News

Year 11 & 12 Aboriginal and Torres Strait Islander Experience Day - "A Place For Us"


30 May 2013

Nearly 50 years have passed since Charles Perkins became the first Aboriginal man to graduate from the University of Sydney. In that time, Indigenous student enrolments have grown close to 300. Welcoming the Year 11 & 12 Aboriginal and Torres Strait Islander students visiting the University of Sydney as a part of Reconciliation Week, Professor Shane Houston's message was clear. Naming the students who sat before him as the future leaders of Australia, he emphasised the importance of higher education and strongly encouraged each of them to pursue an opportunity of studying at university with pride and confidence.

With this in mind, the students joined a range sessions including HSC study skills, preparation of scholarship applications and an introduction to the Access Sydney and the support provided by the Cadigal Program. The students particularly enjoyed hearing about university life from current Aboriginal Torres Strait Islander students at the University.

Before lunch, the group visited the "People like us", installation a selection of video interviews, which showcases the thoughts, dreams and hopes of 14 of the University's Aboriginal staff and students.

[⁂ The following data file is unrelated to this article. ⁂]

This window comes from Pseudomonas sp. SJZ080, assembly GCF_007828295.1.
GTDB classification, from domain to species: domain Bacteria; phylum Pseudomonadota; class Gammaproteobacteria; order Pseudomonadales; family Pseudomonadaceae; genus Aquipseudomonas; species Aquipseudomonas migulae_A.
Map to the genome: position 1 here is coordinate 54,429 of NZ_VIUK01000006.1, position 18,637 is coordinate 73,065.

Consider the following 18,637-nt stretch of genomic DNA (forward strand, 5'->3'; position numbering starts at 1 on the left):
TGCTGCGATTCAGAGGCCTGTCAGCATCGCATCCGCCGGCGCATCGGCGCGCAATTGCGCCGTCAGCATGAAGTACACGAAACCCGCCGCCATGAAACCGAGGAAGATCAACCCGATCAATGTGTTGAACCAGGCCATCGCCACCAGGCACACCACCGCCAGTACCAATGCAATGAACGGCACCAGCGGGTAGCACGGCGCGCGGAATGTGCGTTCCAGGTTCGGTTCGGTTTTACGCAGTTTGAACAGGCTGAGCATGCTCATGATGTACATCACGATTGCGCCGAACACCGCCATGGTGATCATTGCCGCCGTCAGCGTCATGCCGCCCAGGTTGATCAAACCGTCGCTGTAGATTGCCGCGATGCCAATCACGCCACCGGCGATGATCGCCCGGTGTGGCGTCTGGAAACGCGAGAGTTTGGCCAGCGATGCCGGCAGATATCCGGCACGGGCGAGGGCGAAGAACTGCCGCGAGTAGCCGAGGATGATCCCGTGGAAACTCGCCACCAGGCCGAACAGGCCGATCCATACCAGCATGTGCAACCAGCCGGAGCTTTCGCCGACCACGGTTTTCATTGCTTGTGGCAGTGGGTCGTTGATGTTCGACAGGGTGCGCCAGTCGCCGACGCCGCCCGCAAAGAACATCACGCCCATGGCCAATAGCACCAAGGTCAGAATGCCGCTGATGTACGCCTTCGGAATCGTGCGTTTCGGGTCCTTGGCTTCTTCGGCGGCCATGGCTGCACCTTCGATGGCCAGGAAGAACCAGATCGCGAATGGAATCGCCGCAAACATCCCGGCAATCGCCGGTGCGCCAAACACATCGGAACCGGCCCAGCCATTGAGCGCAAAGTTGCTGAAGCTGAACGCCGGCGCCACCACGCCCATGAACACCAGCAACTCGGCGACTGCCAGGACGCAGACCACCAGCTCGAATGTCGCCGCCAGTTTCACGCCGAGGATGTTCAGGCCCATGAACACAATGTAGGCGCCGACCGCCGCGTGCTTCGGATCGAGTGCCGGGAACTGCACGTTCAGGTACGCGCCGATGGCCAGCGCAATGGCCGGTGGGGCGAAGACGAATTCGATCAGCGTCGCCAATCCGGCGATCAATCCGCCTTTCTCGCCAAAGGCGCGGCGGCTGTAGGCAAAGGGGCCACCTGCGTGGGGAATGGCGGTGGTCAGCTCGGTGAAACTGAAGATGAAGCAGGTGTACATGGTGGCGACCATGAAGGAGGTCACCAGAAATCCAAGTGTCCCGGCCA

Professor Houston then welcomed the students to the front lawns for the official launch of the University's Reconciliation Week. Together they watched as the Aboriginal and Torres Strait Islander flags unfurled high above the Clock Tower.

During lunch the tables were abuzz - many of these students know each other out of school and this was a great day for them to see each other in a new environment. Aunty Beryl, who manages the Gardiners Lodge cafe where they ate, reinforced messages received throughout the day reminding the students that it takes tenacity, passion and dedication to achieve goals.

The Year 11 & 12 Aboriginal and Torres Strait Islander Students' Experience day is offered to a wide range of schools across Sydney. Working with our community partners The Smith Family, SouthCares and units from across the University the program is one of a series of initiatives aimed at encouraging Aboriginal students to consider higher education.